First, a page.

The Last Helicopter Out of Saigon

In 1983, my mother erupted in sobs during the overture of Madama Butterfly.  Of course, she was pregnant at the time.  I had no such hormonal provocations to aid me when I saw Alain Boublil and Claude-Michel Schönberg’s Miss Saigon, which transplants Puccini’s opera to the end of the Vietnam War, and I must admit that I was significantly less moved.  Overstuffed with prostitutes, refugees, out of wedlock pregnancies, suicides, and lascivious Mormons, and moving at a pace that would make Game of Thrones feel dry and plotless, this show crams far too much material into its two and a half hours.  There is hardly enough space to breathe, let alone feel. Continue reading “The Last Helicopter Out of Saigon”


A Ribbon of Cosmic Light

“Forty years will pass in the course of a few minutes,” Hong (Brian Lee Huynh) says toward the end of The Light Years, a magical new play by Hannah Bos and Paul Thureen that is currently running at Playwrights Horizons.  Hong immigrated to the United States to work for the engineer Hillary (Erik Lochtefeld), who has been commissioned by the actor and impresario Steele MacKaye (Rocco Sisto) to build an elaborate, lightbulb-bedecked moon for his play about Christopher Columbus, which will premiere at the four hundredth anniversary of the explorer’s arrival in the United States during the Chicago World’s Fair in 1893. Continue reading “A Ribbon of Cosmic Light”

They Grow Up So Fast

The way Adam (James Kautz) remembers it, back in 1992, he was part of a cohesive group of beer-drinking miscreants with high school diplomas. Then everybody changed. Seemingly overnight, his friends became entirely different people. Their collective ambivalence about the future disappeared and each of them broke off into distinctive, driven personalities. Maybe Adam’s friends were just moving on with their lives. Or maybe it was an alien creature whose orgasmic touch somehow morphed them into the adult versions of themselves. Whatever it was, they left him behind, stuck in his hometown with nothing but his daddy issues and his recollections of times past. Continue reading “They Grow Up So Fast”

A Bit Less Tidy Around the Edges

Ten years after the premiere of his play, Midnight in a Clearing with Moon and Stars, Robert (Matthew Broderick) gets together with his cast and crew at their old haunt, the Talk House.  Robert and his star, Tom (Larry Pine), have moved on to a sitcom, Tony and Company.  Producer Bill (Michael Tucker) has become a talent agent, while composer Ted (John Epperson) and wardrobe supervisor Annette (Claudia Shear) have fallen on harder times.  So has the Talk House, whose proprietor, Nellie (Jill Eikenberry), allows the fallen star Dick (Wallace Shawn) to crash upstairs.  Their regular waitress, Jane (Annapurna Sriram), had some brief success as an actress before returning to her old job.  And the theater itself has suffered—only “eleven people still put on plays,” according to Annette. Continue reading “A Bit Less Tidy Around the Edges”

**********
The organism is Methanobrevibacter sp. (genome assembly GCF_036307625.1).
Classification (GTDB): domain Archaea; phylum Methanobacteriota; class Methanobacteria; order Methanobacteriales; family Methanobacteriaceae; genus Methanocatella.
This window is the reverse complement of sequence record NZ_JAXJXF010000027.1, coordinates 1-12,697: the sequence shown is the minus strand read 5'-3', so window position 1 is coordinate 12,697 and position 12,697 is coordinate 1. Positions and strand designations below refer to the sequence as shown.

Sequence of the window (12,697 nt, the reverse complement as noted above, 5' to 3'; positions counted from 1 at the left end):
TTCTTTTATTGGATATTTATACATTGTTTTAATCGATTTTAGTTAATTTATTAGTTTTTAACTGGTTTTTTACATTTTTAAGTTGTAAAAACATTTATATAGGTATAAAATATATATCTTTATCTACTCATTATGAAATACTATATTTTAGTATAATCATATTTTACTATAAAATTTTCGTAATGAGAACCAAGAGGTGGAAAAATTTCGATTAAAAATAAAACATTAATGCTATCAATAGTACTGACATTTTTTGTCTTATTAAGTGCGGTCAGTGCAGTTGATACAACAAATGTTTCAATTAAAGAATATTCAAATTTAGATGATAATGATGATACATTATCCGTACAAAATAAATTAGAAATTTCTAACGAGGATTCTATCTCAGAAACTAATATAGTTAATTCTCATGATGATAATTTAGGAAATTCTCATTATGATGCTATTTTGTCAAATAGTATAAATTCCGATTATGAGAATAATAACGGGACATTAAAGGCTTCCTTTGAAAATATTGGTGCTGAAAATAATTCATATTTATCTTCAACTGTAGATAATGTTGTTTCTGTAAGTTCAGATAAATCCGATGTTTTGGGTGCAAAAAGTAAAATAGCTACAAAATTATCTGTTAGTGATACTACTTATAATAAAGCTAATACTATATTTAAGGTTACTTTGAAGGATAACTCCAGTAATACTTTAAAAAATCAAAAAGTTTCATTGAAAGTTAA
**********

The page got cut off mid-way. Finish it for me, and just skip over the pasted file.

Mad About the Boy

About two thirds of the way through Sunset Boulevard, Joe Gillis (Michael Xavier) exits a swimming pool to reveal the kind of body that requires eight hours a day at the gym.  Mr. Xavier is a good singer and dancer, but this moment captures precisely why he is so miscast as Joe: the screenwriter’s psychosexual relationship with silent film star Norma Desmond (Glenn Close) doesn’t make any sense if he’s a typical kept man, young, athletic, and docile.  Joe is meant to be cynical, over the hill, contemplating a return to Dayton, Ohio.  Thus, he needs Norma just as much as she needs him.  He should look burnt out, hungry enough to feel ambivalent about allowing Norma to take control.  Otherwise, why stay? Continue reading “Mad About the Boy”

Can There Be a Smoke Machine?

Early on in Wakey Wakey, Guy (Michael Emerson) tells us, “however you think of it right now is probably how you’ll think of it when it’s over.” He’s probably right. For the most part, Wakey Wakey is a discursive existential monologue addressed directly to the audience. It is a multimedia presentation with a calculated feeling of disorder. Guy often seems uncertain about the direction of the piece and relies on sudden whims and cue cards to keep his side of things going. He is stymied by a bevy of technical difficulties and occasional physical limitations. If it’s not your thing in the beginning, it’s unlikely to win you over. I, for one, thought it was great. Continue reading “Can There Be a Smoke Machine?”

In the Beginning…

Much will no doubt be made of Thornton Wilder’s claim that The Skin of Our Teeth “mostly comes alive under conditions of crisis.”  Indeed, this play about a “typical American family” seems unusually prescient.  Eschewing traditional narrative and chronological structure, The Skin of Our Teeth follows the Antrobuses through three fraught periods in human (and mythological) history.  In Act One, an Ice Age threatens the survival of man.  In Act Two, set on the Atlantic City boardwalk, a flood does the same.  And in Act Three, the end of a war points toward a future framed by humanism and Enlightenment values.  But environmental concerns are not the only parallels to our own time; the Antrobuses must also confront the refugee class that stands, starving and shivering, outside their front door. Continue reading “In the Beginning…”